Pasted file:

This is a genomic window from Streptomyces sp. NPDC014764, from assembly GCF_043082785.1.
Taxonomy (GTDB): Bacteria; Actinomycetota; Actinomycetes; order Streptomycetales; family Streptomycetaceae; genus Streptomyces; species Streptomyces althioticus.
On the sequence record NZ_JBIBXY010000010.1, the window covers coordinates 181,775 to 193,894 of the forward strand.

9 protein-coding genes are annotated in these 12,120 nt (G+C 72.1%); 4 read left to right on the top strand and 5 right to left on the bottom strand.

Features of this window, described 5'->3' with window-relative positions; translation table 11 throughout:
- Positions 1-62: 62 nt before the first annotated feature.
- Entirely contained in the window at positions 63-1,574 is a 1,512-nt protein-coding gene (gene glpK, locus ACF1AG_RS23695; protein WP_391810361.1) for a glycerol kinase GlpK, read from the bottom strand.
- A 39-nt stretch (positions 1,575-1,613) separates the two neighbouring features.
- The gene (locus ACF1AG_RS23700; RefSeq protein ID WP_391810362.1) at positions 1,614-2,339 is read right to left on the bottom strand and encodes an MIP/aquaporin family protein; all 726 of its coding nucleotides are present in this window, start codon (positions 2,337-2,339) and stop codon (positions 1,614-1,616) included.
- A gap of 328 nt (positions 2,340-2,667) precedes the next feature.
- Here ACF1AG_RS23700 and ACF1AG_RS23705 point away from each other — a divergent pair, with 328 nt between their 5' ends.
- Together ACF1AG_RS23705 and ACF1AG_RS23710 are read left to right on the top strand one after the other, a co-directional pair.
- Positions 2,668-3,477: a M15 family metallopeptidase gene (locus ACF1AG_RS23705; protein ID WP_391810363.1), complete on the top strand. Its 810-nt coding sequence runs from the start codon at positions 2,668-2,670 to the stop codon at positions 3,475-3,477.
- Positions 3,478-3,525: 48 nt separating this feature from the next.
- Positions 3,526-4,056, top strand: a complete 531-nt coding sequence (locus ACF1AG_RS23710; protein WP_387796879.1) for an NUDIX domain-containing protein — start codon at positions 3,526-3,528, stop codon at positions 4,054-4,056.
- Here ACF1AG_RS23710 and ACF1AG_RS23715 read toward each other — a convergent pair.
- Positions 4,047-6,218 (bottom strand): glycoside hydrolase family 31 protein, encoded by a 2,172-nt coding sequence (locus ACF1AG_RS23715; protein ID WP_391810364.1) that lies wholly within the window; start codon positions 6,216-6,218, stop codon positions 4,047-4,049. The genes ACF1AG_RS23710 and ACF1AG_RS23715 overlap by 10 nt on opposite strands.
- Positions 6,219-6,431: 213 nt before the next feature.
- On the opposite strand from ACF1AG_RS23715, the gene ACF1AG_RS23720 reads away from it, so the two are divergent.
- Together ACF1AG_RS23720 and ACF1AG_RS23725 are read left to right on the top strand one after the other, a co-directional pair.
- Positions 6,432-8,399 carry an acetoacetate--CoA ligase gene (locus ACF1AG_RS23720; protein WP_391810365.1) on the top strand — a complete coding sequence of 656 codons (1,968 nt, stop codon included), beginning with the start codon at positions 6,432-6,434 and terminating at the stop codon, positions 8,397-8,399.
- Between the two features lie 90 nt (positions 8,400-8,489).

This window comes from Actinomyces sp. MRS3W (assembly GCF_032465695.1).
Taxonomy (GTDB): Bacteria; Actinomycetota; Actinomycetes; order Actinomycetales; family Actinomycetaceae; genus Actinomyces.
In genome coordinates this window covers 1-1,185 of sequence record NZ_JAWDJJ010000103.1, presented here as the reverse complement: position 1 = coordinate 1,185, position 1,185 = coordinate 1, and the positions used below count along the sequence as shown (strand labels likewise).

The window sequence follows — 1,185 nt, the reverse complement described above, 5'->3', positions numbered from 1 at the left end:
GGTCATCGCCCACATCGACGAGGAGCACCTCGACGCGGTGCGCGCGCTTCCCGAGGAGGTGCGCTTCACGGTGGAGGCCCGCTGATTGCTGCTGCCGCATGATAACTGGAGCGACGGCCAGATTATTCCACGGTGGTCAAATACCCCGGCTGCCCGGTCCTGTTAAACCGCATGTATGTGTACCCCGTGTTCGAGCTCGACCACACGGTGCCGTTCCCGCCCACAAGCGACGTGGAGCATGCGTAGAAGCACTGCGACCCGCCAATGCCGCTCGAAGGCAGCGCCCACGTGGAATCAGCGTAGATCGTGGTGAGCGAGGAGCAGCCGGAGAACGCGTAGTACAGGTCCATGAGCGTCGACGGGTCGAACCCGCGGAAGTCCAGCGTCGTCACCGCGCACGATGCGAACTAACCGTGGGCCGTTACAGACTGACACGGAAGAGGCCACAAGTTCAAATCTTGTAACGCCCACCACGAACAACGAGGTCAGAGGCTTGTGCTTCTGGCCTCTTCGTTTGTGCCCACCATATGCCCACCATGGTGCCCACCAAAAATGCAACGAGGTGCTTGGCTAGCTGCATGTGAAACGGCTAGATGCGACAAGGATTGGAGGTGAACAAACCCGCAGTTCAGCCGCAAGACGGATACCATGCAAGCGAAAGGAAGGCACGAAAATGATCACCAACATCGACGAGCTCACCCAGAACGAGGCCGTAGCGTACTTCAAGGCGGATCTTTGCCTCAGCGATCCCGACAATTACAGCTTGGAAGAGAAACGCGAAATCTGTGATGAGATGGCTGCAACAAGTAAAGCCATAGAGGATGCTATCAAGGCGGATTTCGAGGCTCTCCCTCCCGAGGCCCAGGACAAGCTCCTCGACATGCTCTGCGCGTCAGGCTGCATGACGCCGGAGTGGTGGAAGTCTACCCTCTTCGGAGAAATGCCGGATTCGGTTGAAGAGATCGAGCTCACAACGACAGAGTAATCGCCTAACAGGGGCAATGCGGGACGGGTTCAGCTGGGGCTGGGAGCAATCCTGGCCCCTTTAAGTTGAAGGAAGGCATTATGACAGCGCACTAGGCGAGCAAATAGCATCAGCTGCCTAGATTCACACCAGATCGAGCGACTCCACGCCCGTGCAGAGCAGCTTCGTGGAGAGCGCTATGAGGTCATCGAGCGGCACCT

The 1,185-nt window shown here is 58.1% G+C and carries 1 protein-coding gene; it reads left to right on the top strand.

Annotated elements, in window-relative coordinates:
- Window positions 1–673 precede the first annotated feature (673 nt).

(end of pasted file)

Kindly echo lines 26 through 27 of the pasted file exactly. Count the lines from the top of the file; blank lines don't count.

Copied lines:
The window sequence follows — 1,185 nt, the reverse complement described above, 5'->3', positions numbered from 1 at the left end:
GGTCATCGCCCACATCGACGAGGAGCACCTCGACGCGGTGCGCGCGCTTCCCGAGGAGGTGCGCTTCACGGTGGAGGCCCGCTGATTGCTGCTGCCGCATGATAACTGGAGCGACGGCCAGATTATTCCACGGTGGTCAAATACCCCGGCTGCCCGGTCCTGTTAAACCGCATGTATGTGTACCCCGTGTTCGAGCTCGACCACACGGTGCCGTTCCCGCCCACAAGCGACGTGGAGCATGCGTAGAAGCACTGCGACCCGCCAATGCCGCTCGAAGGCAGCGCCCACGTGGAATCAGCGTAGATCGTGGTGAGCGAGGAGCAGCCGGAGAACGCGTAGTACAGGTCCATGAGCGTCGACGGGTCGAACCCGCGGAAGTCCAGCGTCGTCACCGCGCACGATGCGAACTAACCGTGGGCCGTTACAGACTGACACGGAAGAGGCCACAAGTTCAAATCTTGTAACGCCCACCACGAACAACGAGGTCAGAGGCTTGTGCTTCTGGCCTCTTCGTTTGTGCCCACCATATGCCCACCATGGTGCCCACCAAAAATGCAACGAGGTGCTTGGCTAGCTGCATGTGAAACGGCTAGATGCGACAAGGATTGGAGGTGAACAAACCCGCAGTTCAGCCGCAAGACGGATACCATGCAAGCGAAAGGAAGGCACGAAAATGATCACCAACATCGACGAGCTCACCCAGAACGAGGCCGTAGCGTACTTCAAGGCGGATCTTTGCCTCAGCGATCCCGACAATTACAGCTTGGAAGAGAAACGCGAAATCTGTGATGAGATGGCTGCAACAAGTAAAGCCATAGAGGATGCTATCAAGGCGGATTTCGAGGCTCTCCCTCCCGAGGCCCAGGACAAGCTCCTCGACATGCTCTGCGCGTCAGGCTGCATGACGCCGGAGTGGTGGAAGTCTACCCTCTTCGGAGAAATGCCGGATTCGGTTGAAGAGATCGAGCTCACAACGACAGAGTAATCGCCTAACAGGGGCAATGCGGGACGGGTTCAGCTGGGGCTGGGAGCAATCCTGGCCCCTTTAAGTTGAAGGAAGGCATTATGACAGCGCACTAGGCGAGCAAATAGCATCAGCTGCCTAGATTCACACCAGATCGAGCGACTCCACGCCCGTGCAGAGCAGCTTCGTGGAGAGCGCTATGAGGTCATCGAGCGGCACCT